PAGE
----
23. Because of the presence of inner Nickel-Iron core, Earth has a strong magnetic field. This magnetic field is also responsible for preventing heavy solar winds from blowing on the Earth and causing damage to various life forms.

Earth's core infographic
Earth’s core visualized through this image by JPL/NASA

24. Earth is composed of four main layers – inner core, outer core, mantle, and crust.

25. Earth’s inner core has a temperature between 5400 and 6000 degrees Celsius. Thus, making it hotter than the surface of the Sun (surface temperature – 5500 Celsius).

26. The thickest of all the four layers of the earth is the mantle, which is 2900 kilometers thick. This layer has a consistency of caramel and is composed of a hot mixture of molten rock.

27. The thinnest of all the layers is the crust, which is on an average 30 kilometers deep on an average on the ground.

28. Earth also has the largest natural satellite as compared to any other planet considering the size of Earth and the moon (the Moon is approximately 27% the size of the Earth.)

29. The Earth also has the credit of being the densest planet in the Solar System. It has an average density of 5.51 grams per cubic centimeter.

Tectonic plates, the shape of the earth, bluish appearance, atmosphere, oxygen

30. Earth is the only planet in the solar system that has tectonic plates underneath its surface. These plates are floating on top of the magma inside of the Earth. When these plates collide, earthquakes happen. Movement of these plates is also very important for other geological and life-supporting purposes.

31. The diameter of Earth from the North Pole to the South Pole is shorter than its diameter across the Equator by 43 km. Thus, Earth is not a perfect sphere and this difference in the diameter is the results of Earth’s rotation.

32. Earth’s core is almost 85-88% iron and its crust is almost 47% Oxygen.

33. Earth is also known as the “Blue Planet” because of its bluish appearance from the outer space. Almost 70% of Earth’s surface is covered with water.

The Earths atmosphere structure with white clouds that rain, colourful satellite, flying aircraft, red air-balloon etc. and names of layer above Earth planet.
The Earths atmosphere structure with white clouds that rain, colourful satellite, flying aircraft, red air-balloon etc. and names of layer above Earth planet.

34. There are five layers in Earth’s atmosphere including – the Troposphere, the Stratosphere, the Mesosphere, the Thermosphere, and the Exosphere. Earth’s atmosphere is the thickest from ground level up to a height of 50 km and extends up to 10,000 km.

35. Airplanes fly at a maximum altitude of 60,000 feet which is almost 18.288 km.

36. The pressure and density go on decreasing as we move farther away from the Earth’s surface and travel towards space.

37. The first 11 km from the Earth’s surface has 75% of the atmosphere.

38. The last layer of the Earth’s atmosphere – the Exosphere – extends from 700 km above mean sea level to 10,000 km in outer space.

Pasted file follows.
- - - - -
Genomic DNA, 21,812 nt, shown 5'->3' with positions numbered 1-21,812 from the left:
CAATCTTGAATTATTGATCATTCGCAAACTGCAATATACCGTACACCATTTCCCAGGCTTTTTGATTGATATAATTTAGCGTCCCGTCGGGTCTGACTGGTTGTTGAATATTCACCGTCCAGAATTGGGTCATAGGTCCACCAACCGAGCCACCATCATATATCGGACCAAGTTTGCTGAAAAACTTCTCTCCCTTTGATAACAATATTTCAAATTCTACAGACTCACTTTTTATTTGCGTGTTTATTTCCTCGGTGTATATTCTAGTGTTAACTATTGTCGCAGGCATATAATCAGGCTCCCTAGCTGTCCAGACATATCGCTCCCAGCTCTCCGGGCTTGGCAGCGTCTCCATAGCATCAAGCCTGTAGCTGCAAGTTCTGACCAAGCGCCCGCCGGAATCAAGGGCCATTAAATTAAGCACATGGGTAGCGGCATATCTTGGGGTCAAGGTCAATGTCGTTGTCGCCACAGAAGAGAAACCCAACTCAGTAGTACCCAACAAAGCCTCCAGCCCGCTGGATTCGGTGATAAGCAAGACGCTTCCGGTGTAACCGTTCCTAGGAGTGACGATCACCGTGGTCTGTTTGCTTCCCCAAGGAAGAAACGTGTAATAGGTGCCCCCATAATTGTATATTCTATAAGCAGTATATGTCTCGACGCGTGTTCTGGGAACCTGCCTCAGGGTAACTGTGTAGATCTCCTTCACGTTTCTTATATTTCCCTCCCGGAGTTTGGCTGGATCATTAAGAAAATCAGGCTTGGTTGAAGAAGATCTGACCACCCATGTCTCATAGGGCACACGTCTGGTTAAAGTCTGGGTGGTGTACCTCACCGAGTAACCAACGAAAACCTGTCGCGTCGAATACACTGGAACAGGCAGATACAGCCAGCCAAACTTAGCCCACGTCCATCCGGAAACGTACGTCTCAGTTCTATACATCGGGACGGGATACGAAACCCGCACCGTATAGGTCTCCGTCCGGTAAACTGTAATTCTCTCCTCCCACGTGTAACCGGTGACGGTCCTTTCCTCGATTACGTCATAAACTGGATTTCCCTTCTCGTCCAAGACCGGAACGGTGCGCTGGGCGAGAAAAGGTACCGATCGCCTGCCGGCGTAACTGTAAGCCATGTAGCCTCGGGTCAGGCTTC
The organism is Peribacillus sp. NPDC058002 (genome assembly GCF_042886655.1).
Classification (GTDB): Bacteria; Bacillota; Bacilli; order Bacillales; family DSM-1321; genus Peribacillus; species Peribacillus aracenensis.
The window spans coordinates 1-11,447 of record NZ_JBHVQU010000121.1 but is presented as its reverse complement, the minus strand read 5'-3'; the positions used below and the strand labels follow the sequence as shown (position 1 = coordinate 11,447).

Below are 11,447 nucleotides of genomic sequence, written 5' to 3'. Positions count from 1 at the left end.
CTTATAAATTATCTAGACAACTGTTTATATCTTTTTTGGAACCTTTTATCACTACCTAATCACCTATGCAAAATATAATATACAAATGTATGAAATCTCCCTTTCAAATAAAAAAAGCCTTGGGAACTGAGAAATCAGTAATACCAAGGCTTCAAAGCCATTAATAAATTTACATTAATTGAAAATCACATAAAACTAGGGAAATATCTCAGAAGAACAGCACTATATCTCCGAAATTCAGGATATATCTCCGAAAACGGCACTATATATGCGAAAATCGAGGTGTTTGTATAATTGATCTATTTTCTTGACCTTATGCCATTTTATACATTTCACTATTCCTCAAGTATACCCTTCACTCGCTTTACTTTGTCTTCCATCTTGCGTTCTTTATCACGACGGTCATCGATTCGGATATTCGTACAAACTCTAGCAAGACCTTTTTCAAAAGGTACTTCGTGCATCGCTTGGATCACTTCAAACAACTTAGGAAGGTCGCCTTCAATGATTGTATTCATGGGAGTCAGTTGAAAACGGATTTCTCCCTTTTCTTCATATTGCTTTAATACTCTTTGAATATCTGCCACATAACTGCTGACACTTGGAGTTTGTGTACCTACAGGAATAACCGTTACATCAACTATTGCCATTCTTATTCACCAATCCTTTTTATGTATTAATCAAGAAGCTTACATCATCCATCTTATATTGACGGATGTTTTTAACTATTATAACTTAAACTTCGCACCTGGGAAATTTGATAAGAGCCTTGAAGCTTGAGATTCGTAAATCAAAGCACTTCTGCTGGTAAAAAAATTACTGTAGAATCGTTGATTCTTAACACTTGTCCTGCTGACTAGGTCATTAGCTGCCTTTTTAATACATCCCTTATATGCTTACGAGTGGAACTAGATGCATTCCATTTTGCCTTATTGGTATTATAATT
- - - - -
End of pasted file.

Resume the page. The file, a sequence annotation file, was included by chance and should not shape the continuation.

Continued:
39. Did you ever wonder why we have a leap year every four years? This is because a year on earth is not exactly 365 days but it is 365.2564 days. This extra 0.2564 day is adjusted with an extra day (leap day) in the month of February every four years.

Oxygen cycle on earth illustration.
Oxygen cycle on earth illustration.

40. Earth is the only planet that contains 21% oxygen in its atmosphere and liquid water on its surface.

41. Spacecrafts need to achieve an extremely high velocity in order to break Earth’s gravitational force and reach space. The minimum speed needed is called “escape velocity”, and for Earth is 11.19 km/s (40,270 km/h; 25,020 mph). That is why very strong rockets are used for takeoff; the bigger the spacecraft, the bigger the rockets.

42. According to the Union of Concerned Scientists (UCS) Satellite Database, there are more than 7,560 operational satellites currently in orbit around Earth.

43. “Earth day” is celebrated annually on April 22nd since 1970. It is an international movement with members from over 190 countries that aims to generate support for environmental protection.

Craters, seasons, layers, oceans, rings

44. Earth does not have many craters (less than 200) on the surface as the other planets have.

The Planet Earth climate zones depending on angle of sun rays and major latitudes.
The Planet Earth climate zones depending on angle of sun rays and major latitudes.

45. Earth’s axis of rotation is tilted 23.4 degrees with respect to its plane of rotation around the Sun. The seasons on Earth are due to its tilt against the Sun. Because the Earth has an almost circular orbit around the Sun, the four seasons have approximately the same length.

46. Earth is exactly at a distance of 1 AU from the Sun. AU (the distance from the Sun to Earth) is the standard unit of measurement of the distance of celestial bodies from the Sun. And Earth’s measurements are used as a standard.

47. The Earth is the fifth largest planet in terms of size and mass.

48. The Earth has an Ozone layer which protects it from Sun’s powerful and harmful UV rays.